Cody High School will offer the same full slate of athletics and activities in the 2017-18 academic year as it did previously, Cody activities director Tony Hult confirmed to the Star-Tribune on Friday.
Hult and Park County School District No. 6 Superintendent Ray Schulte both spoke at the most recent Wyoming High School Activities Association meeting in April and expressed hesitation of joining Class 4A during the reclassification committee discussions, stating that the school could lose athletics programs regardless of the committee’s decision.
The reclassification for volleyball, basketball and track passed, meaning Cody will compete in Class 4A in all three of those sports in the 2017-18 school year. Cody will remain Class 3A in football, cross country, golf, soccer, swimming and wrestling.
After Green River High School announced cutting three activities altogether (spring golf, spring tennis and indoor track), Hult told the Star-Tribune in a conversation that Cody was looking at making similar cuts. Another option on the table was the alpine and Nordic ski teams.
Park County School District No. 6, of which Cody is part, was tasked with cutting “between $70,000 and $80,000 out of the activities budget,” Hult said. “That did not include a program.”
Instead, the school district has eliminated assistant coaching positions in boys and girls swimming at the high school and elementary levels. It was noted that the participation numbers in the Cody swimming program were significantly lower than other sports.
The preferred method to solving the budget issue for Park County School District No. 6 has been attrition. Not filling vacancies left by outgoing coaches or teachers has been standard in the last three years, if it was determined that losing that position would not be detrimental to the students or faculty.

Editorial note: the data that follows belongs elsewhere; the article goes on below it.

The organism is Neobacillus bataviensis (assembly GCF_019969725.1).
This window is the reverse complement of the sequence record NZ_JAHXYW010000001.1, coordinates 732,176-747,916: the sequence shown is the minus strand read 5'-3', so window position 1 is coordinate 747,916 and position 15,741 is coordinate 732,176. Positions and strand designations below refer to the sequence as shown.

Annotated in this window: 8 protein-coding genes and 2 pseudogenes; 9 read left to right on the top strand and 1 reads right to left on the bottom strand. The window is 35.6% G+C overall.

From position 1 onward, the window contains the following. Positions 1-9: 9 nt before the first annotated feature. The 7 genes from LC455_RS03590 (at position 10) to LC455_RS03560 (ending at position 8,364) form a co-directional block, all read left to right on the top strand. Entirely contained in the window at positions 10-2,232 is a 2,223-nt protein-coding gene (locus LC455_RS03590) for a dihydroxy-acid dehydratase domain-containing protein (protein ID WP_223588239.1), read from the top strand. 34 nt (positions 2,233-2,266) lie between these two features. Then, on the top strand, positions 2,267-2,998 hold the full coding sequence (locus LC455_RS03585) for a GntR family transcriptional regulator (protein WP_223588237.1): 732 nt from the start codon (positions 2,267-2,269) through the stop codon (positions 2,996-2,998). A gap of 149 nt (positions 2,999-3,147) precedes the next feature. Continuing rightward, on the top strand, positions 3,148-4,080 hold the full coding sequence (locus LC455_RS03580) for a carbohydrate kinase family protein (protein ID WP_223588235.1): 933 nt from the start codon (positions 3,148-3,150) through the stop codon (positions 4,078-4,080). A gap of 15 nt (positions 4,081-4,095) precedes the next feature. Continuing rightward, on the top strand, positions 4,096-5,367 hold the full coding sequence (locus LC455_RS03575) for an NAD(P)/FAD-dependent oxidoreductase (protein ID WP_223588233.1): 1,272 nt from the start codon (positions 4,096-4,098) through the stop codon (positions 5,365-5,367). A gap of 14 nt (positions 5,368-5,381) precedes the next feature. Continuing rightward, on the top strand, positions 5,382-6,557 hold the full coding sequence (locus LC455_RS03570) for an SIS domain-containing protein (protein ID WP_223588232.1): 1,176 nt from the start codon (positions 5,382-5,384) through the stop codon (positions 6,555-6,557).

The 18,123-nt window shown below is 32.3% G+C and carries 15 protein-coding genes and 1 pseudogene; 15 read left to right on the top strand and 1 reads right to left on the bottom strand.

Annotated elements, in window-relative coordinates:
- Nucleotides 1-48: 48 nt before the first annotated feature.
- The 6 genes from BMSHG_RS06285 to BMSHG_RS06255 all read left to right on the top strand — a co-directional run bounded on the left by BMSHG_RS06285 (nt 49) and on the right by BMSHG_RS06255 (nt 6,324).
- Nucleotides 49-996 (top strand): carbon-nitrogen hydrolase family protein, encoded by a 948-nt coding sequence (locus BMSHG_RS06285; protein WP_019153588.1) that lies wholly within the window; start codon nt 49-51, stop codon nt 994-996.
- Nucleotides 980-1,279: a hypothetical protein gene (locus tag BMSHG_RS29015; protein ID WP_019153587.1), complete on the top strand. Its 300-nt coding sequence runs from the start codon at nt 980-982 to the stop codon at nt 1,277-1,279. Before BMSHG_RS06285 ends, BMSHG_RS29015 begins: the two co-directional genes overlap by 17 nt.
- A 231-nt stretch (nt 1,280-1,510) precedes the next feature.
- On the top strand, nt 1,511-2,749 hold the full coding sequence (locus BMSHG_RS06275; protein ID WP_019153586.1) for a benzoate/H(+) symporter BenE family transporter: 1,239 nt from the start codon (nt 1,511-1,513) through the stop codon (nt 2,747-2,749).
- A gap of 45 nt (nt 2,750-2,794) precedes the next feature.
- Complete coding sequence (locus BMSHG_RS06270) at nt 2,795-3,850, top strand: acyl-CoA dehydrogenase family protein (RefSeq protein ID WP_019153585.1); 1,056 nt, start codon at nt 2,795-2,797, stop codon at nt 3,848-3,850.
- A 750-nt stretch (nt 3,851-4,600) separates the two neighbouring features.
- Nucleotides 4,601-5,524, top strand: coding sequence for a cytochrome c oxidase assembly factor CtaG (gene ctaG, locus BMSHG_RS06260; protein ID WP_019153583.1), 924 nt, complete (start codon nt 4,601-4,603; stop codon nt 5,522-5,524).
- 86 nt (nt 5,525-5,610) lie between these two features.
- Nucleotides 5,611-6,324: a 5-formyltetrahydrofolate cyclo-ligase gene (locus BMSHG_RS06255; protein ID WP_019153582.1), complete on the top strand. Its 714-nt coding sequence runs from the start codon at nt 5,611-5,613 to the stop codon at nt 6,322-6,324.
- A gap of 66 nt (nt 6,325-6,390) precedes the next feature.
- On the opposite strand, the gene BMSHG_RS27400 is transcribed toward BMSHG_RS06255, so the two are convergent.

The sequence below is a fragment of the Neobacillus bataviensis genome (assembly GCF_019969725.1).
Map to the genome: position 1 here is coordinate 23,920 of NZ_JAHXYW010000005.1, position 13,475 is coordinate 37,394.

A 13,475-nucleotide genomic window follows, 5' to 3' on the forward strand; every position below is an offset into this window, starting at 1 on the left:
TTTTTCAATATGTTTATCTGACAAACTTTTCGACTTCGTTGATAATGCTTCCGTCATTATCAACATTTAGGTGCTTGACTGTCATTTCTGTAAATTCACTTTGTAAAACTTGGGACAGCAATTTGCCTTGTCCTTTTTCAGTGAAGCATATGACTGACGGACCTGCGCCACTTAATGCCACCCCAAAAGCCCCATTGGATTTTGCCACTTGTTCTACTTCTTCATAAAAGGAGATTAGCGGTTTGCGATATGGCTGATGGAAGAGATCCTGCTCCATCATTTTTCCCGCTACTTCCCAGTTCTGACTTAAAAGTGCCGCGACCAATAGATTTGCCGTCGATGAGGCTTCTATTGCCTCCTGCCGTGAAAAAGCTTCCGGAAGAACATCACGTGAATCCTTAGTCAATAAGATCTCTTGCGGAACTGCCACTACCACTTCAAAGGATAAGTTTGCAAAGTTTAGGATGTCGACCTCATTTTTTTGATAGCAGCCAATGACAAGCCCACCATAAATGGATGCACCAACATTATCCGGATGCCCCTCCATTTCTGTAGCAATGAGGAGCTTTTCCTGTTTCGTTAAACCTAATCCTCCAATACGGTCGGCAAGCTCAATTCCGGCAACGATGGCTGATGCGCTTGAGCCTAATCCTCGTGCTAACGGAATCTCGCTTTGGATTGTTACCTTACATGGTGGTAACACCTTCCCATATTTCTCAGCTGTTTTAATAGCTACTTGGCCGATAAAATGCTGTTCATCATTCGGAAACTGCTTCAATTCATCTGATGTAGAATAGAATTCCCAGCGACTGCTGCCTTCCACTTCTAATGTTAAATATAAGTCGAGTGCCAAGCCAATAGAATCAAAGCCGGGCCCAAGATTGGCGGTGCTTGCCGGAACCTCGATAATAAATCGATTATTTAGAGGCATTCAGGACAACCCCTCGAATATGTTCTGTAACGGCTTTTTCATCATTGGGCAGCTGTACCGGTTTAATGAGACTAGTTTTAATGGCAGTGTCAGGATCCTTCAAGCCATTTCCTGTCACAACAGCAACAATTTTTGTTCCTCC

“We’ve looked at those programs where our numbers are right now and what would be detrimental to our student athletes,” Hult said. “We could bring those positions back if our numbers go up.”
Cody is also eliminating some travel expenses, no longer paying for students’ meals, for example, and increasing activities fees in order to help offset cuts.
Hult noted that apart from the budgetary issues, Cody has been dealing with declining enrollment.
Cody was previously in Class 4A with an enrollment near 750 but estimate just 575 for the upcoming academic year.
“That’s a huge percentage of our population,” Hult said. “From a competitive standpoint, moving up to 4A is a tough hand.”
Powell, just 24 miles from Cody, has a lower cost of living and has seen a rise in enrollment numbers. Hult noted there are faculty members at Cody that live in Powell.
Hult praised Schulte’s foresight as a reason Cody avoided cutting programs. Cody had begun eliminating some positions through attrition as early as three years ago, which had prepared the school district for its current financial situation and kept them from cutting far more money out of its activities budget.
“That’s been very beneficial,” Hult said. “The last couple years they’ve done a great job of getting ahead of the game.”
“If our district replaced everyone back then, we would be losing teachers and definitely cutting programs (now).”
Early retirement packages were also offered to eligible teachers and administrators, of which 12 were accepted. Some of those positions have already been filled or will be by the start of the next academic year.
It was reiterated that the school district may see more significant cuts next year. Cutting entire activity programs would be a likely scenario for Cody if the budget situation doesn’t improve.
“It saves things for at least another year,” Hult said.